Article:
The sharpness of this transfer is very good although some minor edge enhancement has been used. I noted one example at 20:05-20:18. Shadow detail is excellent as is the black level. I was very impressed with the sharpness on offer here. As noted above, this film was made 33 years ago and yet there is a huge amount of detail evident in almost all of the scenes.
The colours in this film are very good and clearly superior to my VHS version of this film. My only criticism is that skin tones are a little too brown. This is not a problem with the transfer. Rather, it appears to be a quirk of the film stock used to shoot the film.
There are no obvious MPEG artefacts present in this transfer apart from some very minor pixelization in the sky shown in some of the desert scenes. Some film grain is evident but most of the time it is quite fine and by no means a problem. There is only one exception and that is at the very end of the film where special effects were obviously used and where film grain is very obvious.
Film-To-Video artefacts are a bit of a problem and take the form of aliasing and moiré effects. You should note that these problems are not limited to just this DVD. They also appear in the VHS version of the film. Aliasing is the biggest problem. At times it is quite noticeable and borders on distracting. The following time periods contain typical examples: 8:23-8:37, 12:00-12:52, 19:34-20:06 and 22:58-23:11. Moiré effects are less frequent and less obvious with only one occurrence worth noting. See 0:26-00:40 for the worst example.
Film artefacts are present and take the form of small black or white flecks as well as the odd scratch. I noted one period between 4:10 and 4:48 that is a good example of the worst you can expect to see. All things considered, this is a pretty clean print.
This is an RSDL disc with the layer change occurring at 45:25. On my Philips DVD-711 the layer change was very fast and it took me three attempts to find it! It does occur in the middle of a scene and so could be distracting on other players.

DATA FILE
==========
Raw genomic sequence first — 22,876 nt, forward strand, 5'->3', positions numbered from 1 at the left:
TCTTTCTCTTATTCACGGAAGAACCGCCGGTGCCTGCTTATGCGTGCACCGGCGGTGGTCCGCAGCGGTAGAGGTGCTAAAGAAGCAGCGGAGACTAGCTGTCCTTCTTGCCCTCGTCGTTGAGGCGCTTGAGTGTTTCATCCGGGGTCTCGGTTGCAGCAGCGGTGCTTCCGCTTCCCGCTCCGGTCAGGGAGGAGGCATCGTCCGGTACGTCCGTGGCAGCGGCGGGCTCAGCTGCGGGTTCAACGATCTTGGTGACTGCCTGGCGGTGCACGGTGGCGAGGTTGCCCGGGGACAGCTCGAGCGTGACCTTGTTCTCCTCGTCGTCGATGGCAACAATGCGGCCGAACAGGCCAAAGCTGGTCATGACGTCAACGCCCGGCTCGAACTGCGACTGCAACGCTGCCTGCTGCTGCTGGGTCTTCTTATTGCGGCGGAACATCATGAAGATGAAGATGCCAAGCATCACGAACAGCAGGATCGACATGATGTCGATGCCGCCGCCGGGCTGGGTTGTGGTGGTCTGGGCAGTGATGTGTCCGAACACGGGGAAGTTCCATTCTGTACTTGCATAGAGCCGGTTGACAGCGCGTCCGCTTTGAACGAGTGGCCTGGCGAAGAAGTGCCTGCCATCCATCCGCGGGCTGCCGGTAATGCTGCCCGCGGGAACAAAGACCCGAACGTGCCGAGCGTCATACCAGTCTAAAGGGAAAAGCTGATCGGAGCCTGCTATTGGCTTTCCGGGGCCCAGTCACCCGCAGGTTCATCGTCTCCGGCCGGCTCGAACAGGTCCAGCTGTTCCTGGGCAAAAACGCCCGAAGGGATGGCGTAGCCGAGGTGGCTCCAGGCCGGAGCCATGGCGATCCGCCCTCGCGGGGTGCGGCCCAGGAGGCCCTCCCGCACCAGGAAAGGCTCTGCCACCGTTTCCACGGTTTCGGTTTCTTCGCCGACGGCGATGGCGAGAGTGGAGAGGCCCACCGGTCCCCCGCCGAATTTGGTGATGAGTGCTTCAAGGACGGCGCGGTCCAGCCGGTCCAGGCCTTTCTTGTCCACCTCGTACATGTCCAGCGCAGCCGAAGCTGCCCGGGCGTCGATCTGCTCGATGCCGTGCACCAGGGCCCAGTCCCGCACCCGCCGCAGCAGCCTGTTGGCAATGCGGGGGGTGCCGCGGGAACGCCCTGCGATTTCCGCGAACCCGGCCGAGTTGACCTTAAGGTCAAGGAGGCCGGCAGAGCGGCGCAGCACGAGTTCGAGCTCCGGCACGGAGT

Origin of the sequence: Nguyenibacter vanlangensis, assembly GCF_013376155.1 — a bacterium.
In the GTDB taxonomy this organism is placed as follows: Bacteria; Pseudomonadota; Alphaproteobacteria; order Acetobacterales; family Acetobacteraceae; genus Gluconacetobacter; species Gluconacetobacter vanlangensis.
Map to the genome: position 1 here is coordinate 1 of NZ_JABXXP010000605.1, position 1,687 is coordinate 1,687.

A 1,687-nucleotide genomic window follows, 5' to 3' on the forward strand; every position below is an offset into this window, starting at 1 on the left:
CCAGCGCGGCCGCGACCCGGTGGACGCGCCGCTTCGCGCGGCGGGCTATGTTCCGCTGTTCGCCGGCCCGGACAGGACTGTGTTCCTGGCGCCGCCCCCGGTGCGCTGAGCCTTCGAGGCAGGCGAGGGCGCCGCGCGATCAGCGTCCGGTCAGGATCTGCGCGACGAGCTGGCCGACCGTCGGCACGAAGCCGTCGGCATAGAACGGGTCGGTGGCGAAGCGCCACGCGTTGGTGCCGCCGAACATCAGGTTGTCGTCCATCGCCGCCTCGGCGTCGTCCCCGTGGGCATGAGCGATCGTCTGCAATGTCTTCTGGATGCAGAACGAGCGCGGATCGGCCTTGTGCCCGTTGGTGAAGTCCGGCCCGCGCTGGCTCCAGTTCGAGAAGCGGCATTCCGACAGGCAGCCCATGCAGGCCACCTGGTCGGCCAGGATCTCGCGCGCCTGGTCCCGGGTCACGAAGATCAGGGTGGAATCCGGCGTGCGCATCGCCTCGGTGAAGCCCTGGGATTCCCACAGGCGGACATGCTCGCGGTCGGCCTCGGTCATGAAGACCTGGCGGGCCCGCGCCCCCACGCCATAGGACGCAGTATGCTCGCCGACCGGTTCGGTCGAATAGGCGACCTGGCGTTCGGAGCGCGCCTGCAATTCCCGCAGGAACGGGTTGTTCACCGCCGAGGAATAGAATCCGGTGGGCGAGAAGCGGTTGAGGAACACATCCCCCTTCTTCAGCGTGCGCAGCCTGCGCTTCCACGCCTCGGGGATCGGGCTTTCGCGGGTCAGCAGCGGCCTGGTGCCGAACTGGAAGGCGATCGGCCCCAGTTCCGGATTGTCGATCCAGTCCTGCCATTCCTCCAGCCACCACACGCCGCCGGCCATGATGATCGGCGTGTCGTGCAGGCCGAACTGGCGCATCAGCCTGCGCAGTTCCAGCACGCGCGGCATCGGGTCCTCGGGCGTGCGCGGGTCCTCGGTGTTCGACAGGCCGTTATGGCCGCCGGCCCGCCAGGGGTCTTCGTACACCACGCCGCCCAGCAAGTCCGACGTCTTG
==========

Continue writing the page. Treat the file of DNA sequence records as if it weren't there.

There is one audio track present. It is an English Dolby Digital 5.1 track that is encoded at a bit rate of 384 Kb/s.
Dialogue was always clear and audio sync was never a problem. It sounds to me like the actors recorded all of their dialogue in a studio as it sounds too perfect to have been recorded on the set.
The score is by Jerry Goldsmith and it beautifully supports the on-screen action. It is often mixed into the surrounds which increases its effectiveness. Some may find it a little unusual but I really enjoyed it. It's a shame that there isn't an isolated audio track on this DVD as I feel that this score is strong enough to be listened to on its own.
Surround activity for effects is very limited and only prominent during certain passages. The fidelity of the sound effects isn't great either - at times they sound rather hollow or thin. I noted significant surround use during the following time periods: 25:40-27:28, 58:12-59:00 and 86:11-89:42. At other times, the soundfield collapses to the centre channel only. There is some split channel activity but it is feeble and not particularly effective.
The only time that the subwoofer was clearly heard was during the opening crash sequence and I didn't feel that its use there was appropriate.
|Surround Channel Use|
The main menu is animated and has sections of the score in it as well. There is also animation as you move from one menu to the next. I thought the menus were quite groovy.
NOTE: To view non-R4 releases, your equipment needs to be multi-zone compatible and usually also NTSC compatible.
|DVD||Philips 711, using S-Video output|
|Display||Grundig M70-281. Calibrated with Video Essentials. This display device is 16x9 capable.|
|Audio Decoder||Built in to amplifier/receiver. Calibrated with Video Essentials.|
|Speakers||Mains and Rears: Tannoy Mercury M1. Centre: Tannoy Mercury MC. Subwoofer: Polk Audio PSW-120|